There are growing calls from Richmond city councillors for the provincial government to commit funding to an expansion of the only hospital in the rapidly growing municipality.
Municipal politicians want to see concrete action soon on a new acute tower at Richmond Hospital, which they say will provide much-needed additional capacity and make the facility seismically resilient.
The 321,000-sq-ft, eight-storey project was first announced by the former BC Liberal government in 2016, when provincial officials said they would work with Vancouver Coastal Health (VCH) and Richmond Hospital Foundation (RHF) on creating plans for the new facility.
Now, the municipality wants next week’s provincial budget to include funding for the acute tower, and they say a recent online petition with over 1,800 signatories to date expresses the public’s strong support for the project.
“I’ve said it before and I’ll say it again – Richmond Hospital has one bed available per 1,000 people living in Richmond, the fewest of any hospital in British Columbia,” said Councillor Derek Dang. “We’re not asking for special treatment, we’re asking for equal treatment – and right now we’re far from it.”
Councillor Bill McNulty added: “Our community is united calling for a replacement of our 50-year old acute care tower and today we’re calling on the Premier to act.”
And Councillor Linda McPhail commented that “doctors and medical professionals are sounding the alarm about the need for change.”
No dollar figure has been made public for the project, but it is expected to be similar as the $200-million expansion being built at North Vancouver’s Lions Gate Hospital.
To date, the RHF says it has fundraised $27 million of the $40 million it will commit towards the new tower.
For years, there have been safety fears with the existing 1966-built tower after two studies performed in 2005 and 2011 deemed that the tower would not be able to withstand even a magnitude 5.0 earthquake.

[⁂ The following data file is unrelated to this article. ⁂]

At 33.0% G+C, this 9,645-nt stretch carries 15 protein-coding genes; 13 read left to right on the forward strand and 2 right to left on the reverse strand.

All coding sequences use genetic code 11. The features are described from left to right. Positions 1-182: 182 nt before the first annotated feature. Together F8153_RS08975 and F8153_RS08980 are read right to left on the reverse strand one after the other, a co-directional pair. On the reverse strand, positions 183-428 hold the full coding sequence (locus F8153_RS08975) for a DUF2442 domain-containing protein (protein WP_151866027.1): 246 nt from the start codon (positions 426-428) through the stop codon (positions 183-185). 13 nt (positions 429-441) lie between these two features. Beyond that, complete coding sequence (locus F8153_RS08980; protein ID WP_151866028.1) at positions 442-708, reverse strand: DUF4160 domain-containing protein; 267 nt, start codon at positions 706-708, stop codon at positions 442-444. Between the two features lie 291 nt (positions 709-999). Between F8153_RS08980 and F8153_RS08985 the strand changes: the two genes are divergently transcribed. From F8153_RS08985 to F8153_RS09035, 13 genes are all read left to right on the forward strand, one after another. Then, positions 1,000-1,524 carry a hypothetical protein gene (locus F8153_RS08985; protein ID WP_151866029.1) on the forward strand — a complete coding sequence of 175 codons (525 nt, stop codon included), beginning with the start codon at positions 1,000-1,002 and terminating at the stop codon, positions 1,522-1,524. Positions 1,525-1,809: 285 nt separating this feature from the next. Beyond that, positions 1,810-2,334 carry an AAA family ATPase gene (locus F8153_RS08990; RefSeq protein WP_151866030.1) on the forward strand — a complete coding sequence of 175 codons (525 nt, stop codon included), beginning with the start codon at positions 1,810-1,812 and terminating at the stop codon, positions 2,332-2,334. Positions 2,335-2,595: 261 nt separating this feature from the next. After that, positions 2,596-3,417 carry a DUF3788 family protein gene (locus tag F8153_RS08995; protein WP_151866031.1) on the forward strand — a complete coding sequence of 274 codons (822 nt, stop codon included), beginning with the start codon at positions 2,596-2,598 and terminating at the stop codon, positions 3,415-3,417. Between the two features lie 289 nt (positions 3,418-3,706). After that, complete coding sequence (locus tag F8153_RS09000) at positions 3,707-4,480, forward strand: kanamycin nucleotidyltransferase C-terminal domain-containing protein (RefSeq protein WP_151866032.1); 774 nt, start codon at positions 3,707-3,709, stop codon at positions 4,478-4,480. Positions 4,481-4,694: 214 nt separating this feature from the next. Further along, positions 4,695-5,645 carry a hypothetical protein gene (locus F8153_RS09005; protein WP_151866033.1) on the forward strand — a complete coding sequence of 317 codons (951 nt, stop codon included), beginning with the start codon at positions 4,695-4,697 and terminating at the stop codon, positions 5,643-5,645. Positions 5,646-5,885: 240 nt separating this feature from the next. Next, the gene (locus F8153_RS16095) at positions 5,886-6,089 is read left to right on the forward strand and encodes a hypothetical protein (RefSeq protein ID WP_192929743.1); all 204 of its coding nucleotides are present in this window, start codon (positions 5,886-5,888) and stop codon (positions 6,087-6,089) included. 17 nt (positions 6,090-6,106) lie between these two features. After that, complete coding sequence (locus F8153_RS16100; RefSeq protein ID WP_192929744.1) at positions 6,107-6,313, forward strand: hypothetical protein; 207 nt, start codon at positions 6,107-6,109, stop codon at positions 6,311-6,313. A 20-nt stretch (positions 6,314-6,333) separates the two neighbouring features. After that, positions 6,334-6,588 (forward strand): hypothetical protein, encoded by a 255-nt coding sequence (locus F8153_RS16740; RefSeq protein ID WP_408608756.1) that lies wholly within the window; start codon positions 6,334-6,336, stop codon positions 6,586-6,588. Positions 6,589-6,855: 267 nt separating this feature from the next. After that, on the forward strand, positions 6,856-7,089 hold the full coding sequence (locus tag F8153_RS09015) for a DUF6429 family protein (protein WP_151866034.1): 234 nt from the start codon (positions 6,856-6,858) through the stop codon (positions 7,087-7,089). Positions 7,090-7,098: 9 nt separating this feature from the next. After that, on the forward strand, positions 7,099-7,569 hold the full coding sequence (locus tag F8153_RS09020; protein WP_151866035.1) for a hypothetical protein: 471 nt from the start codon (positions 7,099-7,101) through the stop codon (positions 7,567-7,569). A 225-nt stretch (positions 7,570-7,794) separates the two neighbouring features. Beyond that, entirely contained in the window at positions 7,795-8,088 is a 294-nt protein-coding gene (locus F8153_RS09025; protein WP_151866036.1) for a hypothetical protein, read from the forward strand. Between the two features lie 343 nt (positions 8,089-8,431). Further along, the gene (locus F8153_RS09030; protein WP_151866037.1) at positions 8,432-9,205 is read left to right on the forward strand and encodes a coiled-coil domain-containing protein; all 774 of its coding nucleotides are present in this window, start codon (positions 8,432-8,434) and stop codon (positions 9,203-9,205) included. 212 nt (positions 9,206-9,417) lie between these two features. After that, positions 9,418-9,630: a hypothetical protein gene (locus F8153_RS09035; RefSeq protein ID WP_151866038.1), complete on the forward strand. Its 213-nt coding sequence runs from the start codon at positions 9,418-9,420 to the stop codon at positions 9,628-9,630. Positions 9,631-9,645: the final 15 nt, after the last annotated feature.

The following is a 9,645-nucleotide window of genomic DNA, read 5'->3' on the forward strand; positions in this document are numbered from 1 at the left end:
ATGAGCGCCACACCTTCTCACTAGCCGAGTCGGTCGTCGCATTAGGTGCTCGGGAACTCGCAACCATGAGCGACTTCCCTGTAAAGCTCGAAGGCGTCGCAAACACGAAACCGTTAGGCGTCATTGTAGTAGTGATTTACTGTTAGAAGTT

With other hospitals seeing renewal and replacement, Richmond Hospital is now one of the region’s most unsafe major hospital facilities – alongside St. Paul’s Hospital in downtown Vancouver.
It could potentially incur major structural damage or collapse during a relatively modest seismic event – a magnitude 5.0 earthquake – as the current tower only meets 17% of modern seismic standards.
The building and its equipment and infrastructure have been deemed 79% deficient and obsolete with failing systems.
A new seismically-sound, state-of-the-art hospital with the latest hospital equipment facilities and technologies would include more private rooms to increase privacy and reduce the exposure to infections, which can be fatal to some patients.
Its operating rooms are also too small – just half the size of current standards – and cannot accommodate all of the state-of-the-art surgical equipment used for today’s procedures. The proposed tower calls for between eight to 10 new and larger state-of-the-art operating rooms.
To control the spread of infections, the current hospital standard is 80% single-patient rooms, but Richmond Hospital has only 10% single-patient rooms, with most rooms now accommodating three to four patients.
It also lacks a state-of-the-art medical equipment sterilization facility, which is something a new tower would provide.
When Richmond Hospital first opened its doors, the municipality had a population of only 50,000, but this has since grown to about 220,000. It is also the closest hospital to Vancouver International Airport, which is quickly growing into a major hub with 31 million passengers per year expected by 2022.
Changing demographics and continued population growth will place more pressure on the hospital, as Richmond’s population is expected to increase quickly to 252,000 by 2031 and 275,000 by 2041.
Additionally, according to RHF, Richmond has the fastest growing senior population in the province: The number of seniors living in the municipality will grow from 31,000 in 2014 to 45,000 in 2019. By 2030, the number of people over the age of 65 will reach 65,000.
The city’s population has quadrupled since the hospital opened, but the number of beds – from 132 beds to 223 beds – has not even doubled.
Other major hospital redevelopment projects planed or already in progress in the region include: